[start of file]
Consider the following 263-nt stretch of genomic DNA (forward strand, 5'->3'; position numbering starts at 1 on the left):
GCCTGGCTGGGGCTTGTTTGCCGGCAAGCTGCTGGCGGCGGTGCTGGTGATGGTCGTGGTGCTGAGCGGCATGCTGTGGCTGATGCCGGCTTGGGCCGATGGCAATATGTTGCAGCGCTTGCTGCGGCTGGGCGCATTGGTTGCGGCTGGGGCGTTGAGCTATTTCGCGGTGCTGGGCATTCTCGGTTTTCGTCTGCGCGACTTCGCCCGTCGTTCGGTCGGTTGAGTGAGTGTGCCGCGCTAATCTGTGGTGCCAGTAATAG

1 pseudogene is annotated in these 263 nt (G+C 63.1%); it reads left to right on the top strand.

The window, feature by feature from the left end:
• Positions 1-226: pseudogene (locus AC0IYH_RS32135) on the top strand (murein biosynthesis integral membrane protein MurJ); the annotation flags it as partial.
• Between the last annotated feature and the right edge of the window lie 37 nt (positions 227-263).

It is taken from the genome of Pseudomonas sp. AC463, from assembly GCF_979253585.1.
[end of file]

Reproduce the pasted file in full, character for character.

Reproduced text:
Consider the following 263-nt stretch of genomic DNA (forward strand, 5'->3'; position numbering starts at 1 on the left):
GCCTGGCTGGGGCTTGTTTGCCGGCAAGCTGCTGGCGGCGGTGCTGGTGATGGTCGTGGTGCTGAGCGGCATGCTGTGGCTGATGCCGGCTTGGGCCGATGGCAATATGTTGCAGCGCTTGCTGCGGCTGGGCGCATTGGTTGCGGCTGGGGCGTTGAGCTATTTCGCGGTGCTGGGCATTCTCGGTTTTCGTCTGCGCGACTTCGCCCGTCGTTCGGTCGGTTGAGTGAGTGTGCCGCGCTAATCTGTGGTGCCAGTAATAG

1 pseudogene is annotated in these 263 nt (G+C 63.1%); it reads left to right on the top strand.

The window, feature by feature from the left end:
• Positions 1-226: pseudogene (locus AC0IYH_RS32135) on the top strand (murein biosynthesis integral membrane protein MurJ); the annotation flags it as partial.
• Between the last annotated feature and the right edge of the window lie 37 nt (positions 227-263).

It is taken from the genome of Pseudomonas sp. AC463, from assembly GCF_979253585.1.